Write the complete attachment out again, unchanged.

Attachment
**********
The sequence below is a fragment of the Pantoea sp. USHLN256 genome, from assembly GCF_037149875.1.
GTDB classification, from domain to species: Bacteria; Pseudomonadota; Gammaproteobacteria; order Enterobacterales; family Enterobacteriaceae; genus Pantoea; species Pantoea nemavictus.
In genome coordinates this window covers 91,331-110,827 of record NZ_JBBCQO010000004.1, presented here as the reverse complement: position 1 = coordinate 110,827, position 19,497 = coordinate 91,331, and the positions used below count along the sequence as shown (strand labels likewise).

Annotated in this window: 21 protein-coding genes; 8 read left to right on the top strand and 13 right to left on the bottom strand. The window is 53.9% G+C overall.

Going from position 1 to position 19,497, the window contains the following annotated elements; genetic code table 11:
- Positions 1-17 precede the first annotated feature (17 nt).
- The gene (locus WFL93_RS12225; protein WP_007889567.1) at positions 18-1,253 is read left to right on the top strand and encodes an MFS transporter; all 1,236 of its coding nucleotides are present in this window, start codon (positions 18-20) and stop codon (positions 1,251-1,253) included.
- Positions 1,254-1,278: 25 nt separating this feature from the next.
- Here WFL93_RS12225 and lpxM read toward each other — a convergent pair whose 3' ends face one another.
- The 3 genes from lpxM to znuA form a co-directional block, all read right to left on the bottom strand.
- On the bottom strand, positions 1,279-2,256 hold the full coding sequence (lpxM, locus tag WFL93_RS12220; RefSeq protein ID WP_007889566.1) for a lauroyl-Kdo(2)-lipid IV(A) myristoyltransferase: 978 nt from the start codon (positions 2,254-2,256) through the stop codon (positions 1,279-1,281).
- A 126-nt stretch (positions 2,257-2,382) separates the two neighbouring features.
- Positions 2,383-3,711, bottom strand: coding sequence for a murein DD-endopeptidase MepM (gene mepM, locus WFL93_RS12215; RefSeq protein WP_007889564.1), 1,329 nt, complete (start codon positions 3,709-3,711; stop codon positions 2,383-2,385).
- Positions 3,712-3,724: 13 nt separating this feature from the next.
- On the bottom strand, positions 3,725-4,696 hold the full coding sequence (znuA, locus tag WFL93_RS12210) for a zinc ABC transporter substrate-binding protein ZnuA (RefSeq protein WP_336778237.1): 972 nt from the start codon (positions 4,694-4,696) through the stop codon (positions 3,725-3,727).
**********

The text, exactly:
The sequence below is a fragment of the Pantoea sp. USHLN256 genome, from assembly GCF_037149875.1.
GTDB classification, from domain to species: Bacteria; Pseudomonadota; Gammaproteobacteria; order Enterobacterales; family Enterobacteriaceae; genus Pantoea; species Pantoea nemavictus.
In genome coordinates this window covers 91,331-110,827 of record NZ_JBBCQO010000004.1, presented here as the reverse complement: position 1 = coordinate 110,827, position 19,497 = coordinate 91,331, and the positions used below count along the sequence as shown (strand labels likewise).

Annotated in this window: 21 protein-coding genes; 8 read left to right on the top strand and 13 right to left on the bottom strand. The window is 53.9% G+C overall.

Going from position 1 to position 19,497, the window contains the following annotated elements; genetic code table 11:
- Positions 1-17 precede the first annotated feature (17 nt).
- The gene (locus WFL93_RS12225; protein WP_007889567.1) at positions 18-1,253 is read left to right on the top strand and encodes an MFS transporter; all 1,236 of its coding nucleotides are present in this window, start codon (positions 18-20) and stop codon (positions 1,251-1,253) included.
- Positions 1,254-1,278: 25 nt separating this feature from the next.
- Here WFL93_RS12225 and lpxM read toward each other — a convergent pair whose 3' ends face one another.
- The 3 genes from lpxM to znuA form a co-directional block, all read right to left on the bottom strand.
- On the bottom strand, positions 1,279-2,256 hold the full coding sequence (lpxM, locus tag WFL93_RS12220; RefSeq protein ID WP_007889566.1) for a lauroyl-Kdo(2)-lipid IV(A) myristoyltransferase: 978 nt from the start codon (positions 2,254-2,256) through the stop codon (positions 1,279-1,281).
- A 126-nt stretch (positions 2,257-2,382) separates the two neighbouring features.
- Positions 2,383-3,711, bottom strand: coding sequence for a murein DD-endopeptidase MepM (gene mepM, locus WFL93_RS12215; RefSeq protein WP_007889564.1), 1,329 nt, complete (start codon positions 3,709-3,711; stop codon positions 2,383-2,385).
- Positions 3,712-3,724: 13 nt separating this feature from the next.
- On the bottom strand, positions 3,725-4,696 hold the full coding sequence (znuA, locus tag WFL93_RS12210) for a zinc ABC transporter substrate-binding protein ZnuA (RefSeq protein WP_336778237.1): 972 nt from the start codon (positions 4,694-4,696) through the stop codon (positions 3,725-3,727).